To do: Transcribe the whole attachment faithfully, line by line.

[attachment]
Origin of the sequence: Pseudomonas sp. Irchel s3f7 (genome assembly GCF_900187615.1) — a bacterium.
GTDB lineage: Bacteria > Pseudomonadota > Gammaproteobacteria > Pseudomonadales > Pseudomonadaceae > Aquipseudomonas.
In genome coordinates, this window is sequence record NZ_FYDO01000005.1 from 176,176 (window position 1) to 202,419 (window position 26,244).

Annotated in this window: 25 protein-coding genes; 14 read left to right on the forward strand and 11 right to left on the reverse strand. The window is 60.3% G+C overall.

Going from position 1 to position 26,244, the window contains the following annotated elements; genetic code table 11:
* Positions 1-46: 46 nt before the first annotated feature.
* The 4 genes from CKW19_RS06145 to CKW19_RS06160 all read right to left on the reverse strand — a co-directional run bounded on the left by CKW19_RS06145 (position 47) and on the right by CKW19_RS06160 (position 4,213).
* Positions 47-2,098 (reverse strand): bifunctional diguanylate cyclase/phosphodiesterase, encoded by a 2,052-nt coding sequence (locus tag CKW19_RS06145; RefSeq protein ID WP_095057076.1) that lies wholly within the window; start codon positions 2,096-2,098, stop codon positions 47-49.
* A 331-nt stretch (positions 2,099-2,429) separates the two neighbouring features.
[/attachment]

Origin of the sequence: Pseudomonas sp. Irchel s3f7 (genome assembly GCF_900187615.1) — a bacterium.
GTDB lineage: Bacteria > Pseudomonadota > Gammaproteobacteria > Pseudomonadales > Pseudomonadaceae > Aquipseudomonas.
In genome coordinates, this window is sequence record NZ_FYDO01000005.1 from 176,176 (window position 1) to 202,419 (window position 26,244).

Annotated in this window: 25 protein-coding genes; 14 read left to right on the forward strand and 11 right to left on the reverse strand. The window is 60.3% G+C overall.

Going from position 1 to position 26,244, the window contains the following annotated elements; genetic code table 11:
* Positions 1-46: 46 nt before the first annotated feature.
* The 4 genes from CKW19_RS06145 to CKW19_RS06160 all read right to left on the reverse strand — a co-directional run bounded on the left by CKW19_RS06145 (position 47) and on the right by CKW19_RS06160 (position 4,213).
* Positions 47-2,098 (reverse strand): bifunctional diguanylate cyclase/phosphodiesterase, encoded by a 2,052-nt coding sequence (locus tag CKW19_RS06145; RefSeq protein ID WP_095057076.1) that lies wholly within the window; start codon positions 2,096-2,098, stop codon positions 47-49.
* A 331-nt stretch (positions 2,099-2,429) separates the two neighbouring features.